Why I check packages into version control

For a long time now, Git has been my de-facto version control tool. It is fast and efficient, does everything I need and much more, and gets the things that are important to me right. If you’re not familiar with Git, one of its big strengths is that it is driven by diffs, which means that things like branching are very quick and cheap operations. Before that I had used SubVersion, where every branch is essentially a separate folder, and the volumes of data being transferred for almost every operation are much larger.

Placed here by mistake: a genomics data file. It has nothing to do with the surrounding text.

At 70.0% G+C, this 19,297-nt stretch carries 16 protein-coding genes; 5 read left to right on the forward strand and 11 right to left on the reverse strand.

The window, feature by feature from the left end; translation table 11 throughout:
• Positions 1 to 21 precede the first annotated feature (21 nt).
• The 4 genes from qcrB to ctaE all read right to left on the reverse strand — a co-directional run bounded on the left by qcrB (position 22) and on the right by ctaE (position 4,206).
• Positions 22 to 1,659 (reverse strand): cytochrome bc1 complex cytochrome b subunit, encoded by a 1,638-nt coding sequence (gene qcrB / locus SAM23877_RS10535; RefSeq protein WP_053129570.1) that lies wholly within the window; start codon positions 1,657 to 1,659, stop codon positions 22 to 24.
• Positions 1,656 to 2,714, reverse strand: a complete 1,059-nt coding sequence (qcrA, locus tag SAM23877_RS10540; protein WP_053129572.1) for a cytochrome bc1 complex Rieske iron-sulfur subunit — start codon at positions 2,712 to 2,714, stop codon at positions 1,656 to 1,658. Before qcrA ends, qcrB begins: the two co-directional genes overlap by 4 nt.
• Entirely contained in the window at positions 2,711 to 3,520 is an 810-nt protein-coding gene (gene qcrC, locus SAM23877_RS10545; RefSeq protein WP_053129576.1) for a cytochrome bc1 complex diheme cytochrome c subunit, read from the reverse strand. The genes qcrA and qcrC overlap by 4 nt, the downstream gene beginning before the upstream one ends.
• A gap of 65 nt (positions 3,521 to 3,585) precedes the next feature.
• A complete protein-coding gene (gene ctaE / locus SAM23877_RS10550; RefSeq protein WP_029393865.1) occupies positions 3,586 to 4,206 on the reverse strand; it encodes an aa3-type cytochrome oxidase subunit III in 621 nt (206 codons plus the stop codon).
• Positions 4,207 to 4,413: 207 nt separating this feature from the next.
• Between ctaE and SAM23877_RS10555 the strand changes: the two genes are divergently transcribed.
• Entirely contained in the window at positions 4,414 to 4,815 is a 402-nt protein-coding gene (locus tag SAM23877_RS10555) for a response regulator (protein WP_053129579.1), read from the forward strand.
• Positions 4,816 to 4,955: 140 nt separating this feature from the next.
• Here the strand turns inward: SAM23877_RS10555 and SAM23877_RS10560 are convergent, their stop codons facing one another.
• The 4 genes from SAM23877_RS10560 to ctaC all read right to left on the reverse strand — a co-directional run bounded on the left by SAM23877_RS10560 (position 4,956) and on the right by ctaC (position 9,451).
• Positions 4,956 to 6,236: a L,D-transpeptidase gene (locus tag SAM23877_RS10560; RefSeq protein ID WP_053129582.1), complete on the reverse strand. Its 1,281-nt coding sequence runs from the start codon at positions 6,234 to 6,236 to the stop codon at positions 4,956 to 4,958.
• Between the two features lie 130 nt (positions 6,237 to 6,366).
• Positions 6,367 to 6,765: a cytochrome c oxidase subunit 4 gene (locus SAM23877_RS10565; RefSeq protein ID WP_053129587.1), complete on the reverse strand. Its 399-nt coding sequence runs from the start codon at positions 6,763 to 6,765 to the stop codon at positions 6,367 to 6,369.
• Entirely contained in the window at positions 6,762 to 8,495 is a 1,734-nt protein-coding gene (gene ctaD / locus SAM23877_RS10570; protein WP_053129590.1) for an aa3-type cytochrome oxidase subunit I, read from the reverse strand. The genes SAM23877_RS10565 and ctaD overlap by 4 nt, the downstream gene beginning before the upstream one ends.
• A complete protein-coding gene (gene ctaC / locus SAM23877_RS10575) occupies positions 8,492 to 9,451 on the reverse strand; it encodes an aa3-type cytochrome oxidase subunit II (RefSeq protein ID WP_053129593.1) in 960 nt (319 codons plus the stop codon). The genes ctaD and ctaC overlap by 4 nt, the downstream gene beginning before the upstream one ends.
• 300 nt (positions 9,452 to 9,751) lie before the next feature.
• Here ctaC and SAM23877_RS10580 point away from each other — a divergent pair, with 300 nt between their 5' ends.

There’s a very common practice when it comes to packaged dependencies which is to exclude the downloaded dependencies from source control. In version control like SVN (or, god forbid, TFS), this makes a fair amount of sense – including the packages will result in a large and slow repository, because all the bytes will get transferred around with multiple operations. Especially on self-hosted solutions, this means more demands are placed on hardware – in particular disc space, and download bandwidth. With git, you only store changes (and some metadata), and only download changes (and metadata) – so these problems are far smaller, to the point of being non-existent. I’m not aware of any other compelling reason not to check packages into source control, as in I don’t know of any compelling benefit of excluding them or any major cost of including them.